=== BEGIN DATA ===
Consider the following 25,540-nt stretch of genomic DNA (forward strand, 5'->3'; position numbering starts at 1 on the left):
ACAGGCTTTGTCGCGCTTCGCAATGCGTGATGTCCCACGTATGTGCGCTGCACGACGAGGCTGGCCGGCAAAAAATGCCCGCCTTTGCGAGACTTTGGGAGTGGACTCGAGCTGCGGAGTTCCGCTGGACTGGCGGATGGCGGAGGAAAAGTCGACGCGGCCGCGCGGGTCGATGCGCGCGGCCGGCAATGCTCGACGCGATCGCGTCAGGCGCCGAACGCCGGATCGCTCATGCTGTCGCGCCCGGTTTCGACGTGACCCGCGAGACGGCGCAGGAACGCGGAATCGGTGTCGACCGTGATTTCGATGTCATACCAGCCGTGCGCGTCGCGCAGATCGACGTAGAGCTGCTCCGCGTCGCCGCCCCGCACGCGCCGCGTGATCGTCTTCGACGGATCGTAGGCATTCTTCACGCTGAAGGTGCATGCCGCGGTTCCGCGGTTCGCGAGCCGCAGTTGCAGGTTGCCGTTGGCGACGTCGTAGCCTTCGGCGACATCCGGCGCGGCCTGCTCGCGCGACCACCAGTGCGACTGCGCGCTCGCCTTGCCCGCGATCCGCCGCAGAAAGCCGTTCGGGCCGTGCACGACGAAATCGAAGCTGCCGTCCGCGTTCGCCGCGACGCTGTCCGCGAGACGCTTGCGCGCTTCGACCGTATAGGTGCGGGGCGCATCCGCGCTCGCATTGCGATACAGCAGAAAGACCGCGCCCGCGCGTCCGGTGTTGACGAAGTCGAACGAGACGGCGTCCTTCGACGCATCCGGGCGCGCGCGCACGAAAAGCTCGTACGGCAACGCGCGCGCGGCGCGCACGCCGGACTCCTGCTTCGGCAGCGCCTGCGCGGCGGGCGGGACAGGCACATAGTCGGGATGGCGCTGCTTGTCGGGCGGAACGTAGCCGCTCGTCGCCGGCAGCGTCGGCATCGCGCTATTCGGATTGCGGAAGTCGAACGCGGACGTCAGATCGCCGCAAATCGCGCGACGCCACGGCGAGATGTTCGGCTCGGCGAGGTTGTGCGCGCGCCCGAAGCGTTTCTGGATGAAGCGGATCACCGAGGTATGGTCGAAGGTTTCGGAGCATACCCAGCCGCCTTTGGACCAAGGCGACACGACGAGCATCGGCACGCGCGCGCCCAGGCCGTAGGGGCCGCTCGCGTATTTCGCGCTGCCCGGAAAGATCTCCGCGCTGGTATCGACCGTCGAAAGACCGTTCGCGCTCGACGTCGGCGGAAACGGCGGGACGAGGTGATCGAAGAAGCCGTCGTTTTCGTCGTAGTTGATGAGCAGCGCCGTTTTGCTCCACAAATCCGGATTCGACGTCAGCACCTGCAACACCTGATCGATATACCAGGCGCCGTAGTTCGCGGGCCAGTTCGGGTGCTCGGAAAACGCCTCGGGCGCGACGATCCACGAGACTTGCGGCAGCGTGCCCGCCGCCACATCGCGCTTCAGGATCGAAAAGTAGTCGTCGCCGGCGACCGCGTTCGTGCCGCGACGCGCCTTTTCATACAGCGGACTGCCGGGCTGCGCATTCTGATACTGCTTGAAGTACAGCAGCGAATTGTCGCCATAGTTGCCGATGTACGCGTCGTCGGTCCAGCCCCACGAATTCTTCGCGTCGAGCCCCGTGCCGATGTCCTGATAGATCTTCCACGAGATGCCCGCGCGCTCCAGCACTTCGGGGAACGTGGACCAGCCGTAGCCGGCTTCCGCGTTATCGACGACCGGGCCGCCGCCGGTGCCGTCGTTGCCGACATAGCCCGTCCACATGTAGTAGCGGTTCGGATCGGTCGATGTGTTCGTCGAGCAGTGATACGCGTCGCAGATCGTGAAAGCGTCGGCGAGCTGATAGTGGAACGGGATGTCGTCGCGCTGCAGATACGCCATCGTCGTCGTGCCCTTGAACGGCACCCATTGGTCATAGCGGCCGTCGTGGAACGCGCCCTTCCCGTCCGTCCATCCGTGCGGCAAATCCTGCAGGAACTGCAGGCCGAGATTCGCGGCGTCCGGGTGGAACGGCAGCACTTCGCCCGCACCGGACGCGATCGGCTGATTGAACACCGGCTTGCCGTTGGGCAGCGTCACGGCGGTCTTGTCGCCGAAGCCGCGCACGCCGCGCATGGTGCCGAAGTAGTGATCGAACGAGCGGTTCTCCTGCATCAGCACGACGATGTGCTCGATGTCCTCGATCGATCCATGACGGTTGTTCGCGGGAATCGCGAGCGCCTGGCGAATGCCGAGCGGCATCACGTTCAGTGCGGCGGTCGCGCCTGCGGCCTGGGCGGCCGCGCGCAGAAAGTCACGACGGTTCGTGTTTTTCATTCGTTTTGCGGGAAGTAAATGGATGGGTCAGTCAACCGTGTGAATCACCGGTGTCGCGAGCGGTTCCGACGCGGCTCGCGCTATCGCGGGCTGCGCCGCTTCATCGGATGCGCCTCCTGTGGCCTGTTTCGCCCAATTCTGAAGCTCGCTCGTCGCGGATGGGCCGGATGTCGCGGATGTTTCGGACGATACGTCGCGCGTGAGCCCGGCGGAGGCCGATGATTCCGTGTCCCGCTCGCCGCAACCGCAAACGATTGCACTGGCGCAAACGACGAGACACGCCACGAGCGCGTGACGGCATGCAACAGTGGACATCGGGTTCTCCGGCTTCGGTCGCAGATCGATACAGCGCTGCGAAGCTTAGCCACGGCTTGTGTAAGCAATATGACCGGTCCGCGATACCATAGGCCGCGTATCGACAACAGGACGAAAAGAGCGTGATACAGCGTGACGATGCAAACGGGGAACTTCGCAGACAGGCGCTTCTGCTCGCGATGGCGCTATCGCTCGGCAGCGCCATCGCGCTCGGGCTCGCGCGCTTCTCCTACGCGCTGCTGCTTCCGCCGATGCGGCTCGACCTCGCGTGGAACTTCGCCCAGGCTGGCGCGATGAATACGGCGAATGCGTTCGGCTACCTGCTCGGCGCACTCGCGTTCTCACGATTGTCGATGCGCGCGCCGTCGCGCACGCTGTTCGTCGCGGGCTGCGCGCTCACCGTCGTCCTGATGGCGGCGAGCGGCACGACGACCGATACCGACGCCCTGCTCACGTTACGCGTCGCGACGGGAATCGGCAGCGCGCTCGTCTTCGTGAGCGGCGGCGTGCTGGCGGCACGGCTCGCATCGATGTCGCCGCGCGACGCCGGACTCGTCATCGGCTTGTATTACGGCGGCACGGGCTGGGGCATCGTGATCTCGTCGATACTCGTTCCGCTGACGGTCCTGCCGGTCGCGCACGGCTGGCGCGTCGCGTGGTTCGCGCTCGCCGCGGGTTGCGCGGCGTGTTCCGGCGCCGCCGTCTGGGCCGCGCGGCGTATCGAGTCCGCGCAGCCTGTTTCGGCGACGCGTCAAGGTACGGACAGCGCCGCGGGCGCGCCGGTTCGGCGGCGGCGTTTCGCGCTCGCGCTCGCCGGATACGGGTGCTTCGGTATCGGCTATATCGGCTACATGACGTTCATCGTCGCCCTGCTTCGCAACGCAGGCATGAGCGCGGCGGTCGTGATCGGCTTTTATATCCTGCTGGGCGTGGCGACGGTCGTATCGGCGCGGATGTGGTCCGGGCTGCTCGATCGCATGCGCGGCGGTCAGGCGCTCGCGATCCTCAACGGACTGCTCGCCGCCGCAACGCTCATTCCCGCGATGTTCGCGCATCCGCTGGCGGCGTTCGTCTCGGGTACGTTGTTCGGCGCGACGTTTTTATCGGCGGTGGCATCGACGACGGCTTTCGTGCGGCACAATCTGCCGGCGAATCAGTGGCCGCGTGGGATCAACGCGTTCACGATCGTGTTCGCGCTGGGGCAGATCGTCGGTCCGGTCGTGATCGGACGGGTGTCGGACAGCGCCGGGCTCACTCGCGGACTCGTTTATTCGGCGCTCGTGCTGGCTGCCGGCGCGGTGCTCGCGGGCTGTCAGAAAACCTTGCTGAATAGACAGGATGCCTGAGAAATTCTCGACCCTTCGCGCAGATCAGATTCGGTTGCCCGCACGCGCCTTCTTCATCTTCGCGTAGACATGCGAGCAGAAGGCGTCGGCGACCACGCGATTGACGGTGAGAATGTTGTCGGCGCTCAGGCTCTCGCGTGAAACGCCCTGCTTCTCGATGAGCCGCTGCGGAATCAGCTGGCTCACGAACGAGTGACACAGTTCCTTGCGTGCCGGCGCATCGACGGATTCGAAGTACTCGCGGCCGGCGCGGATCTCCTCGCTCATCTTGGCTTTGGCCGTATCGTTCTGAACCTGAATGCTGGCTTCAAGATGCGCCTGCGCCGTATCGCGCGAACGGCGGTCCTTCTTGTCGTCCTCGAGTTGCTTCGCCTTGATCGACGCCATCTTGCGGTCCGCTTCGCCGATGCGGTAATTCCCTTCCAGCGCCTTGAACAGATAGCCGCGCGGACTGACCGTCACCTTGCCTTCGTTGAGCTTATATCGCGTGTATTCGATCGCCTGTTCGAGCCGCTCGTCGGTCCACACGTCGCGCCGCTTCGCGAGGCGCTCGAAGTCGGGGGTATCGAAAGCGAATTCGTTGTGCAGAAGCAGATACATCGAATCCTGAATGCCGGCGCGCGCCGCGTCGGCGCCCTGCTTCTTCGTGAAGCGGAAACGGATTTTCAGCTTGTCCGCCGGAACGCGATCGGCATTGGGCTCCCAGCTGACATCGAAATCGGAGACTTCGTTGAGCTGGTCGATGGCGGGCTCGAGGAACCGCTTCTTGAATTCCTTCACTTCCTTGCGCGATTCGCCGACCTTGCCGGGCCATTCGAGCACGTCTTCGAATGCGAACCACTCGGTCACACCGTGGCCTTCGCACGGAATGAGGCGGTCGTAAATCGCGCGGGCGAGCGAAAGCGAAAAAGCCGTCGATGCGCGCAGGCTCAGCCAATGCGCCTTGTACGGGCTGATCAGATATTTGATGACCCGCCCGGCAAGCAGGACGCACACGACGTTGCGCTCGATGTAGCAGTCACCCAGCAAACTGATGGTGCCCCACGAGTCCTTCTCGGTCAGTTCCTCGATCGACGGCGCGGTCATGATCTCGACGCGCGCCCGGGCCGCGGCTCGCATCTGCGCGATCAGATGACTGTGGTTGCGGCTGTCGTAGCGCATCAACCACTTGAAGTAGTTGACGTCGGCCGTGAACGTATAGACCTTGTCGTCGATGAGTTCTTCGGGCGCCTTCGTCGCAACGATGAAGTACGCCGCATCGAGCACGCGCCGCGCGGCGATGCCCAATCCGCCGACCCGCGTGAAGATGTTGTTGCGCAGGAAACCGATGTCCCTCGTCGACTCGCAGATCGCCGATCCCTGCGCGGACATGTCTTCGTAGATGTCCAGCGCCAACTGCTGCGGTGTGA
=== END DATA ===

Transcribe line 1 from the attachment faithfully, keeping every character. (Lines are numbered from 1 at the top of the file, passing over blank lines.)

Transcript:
Consider the following 25,540-nt stretch of genomic DNA (forward strand, 5'->3'; position numbering starts at 1 on the left):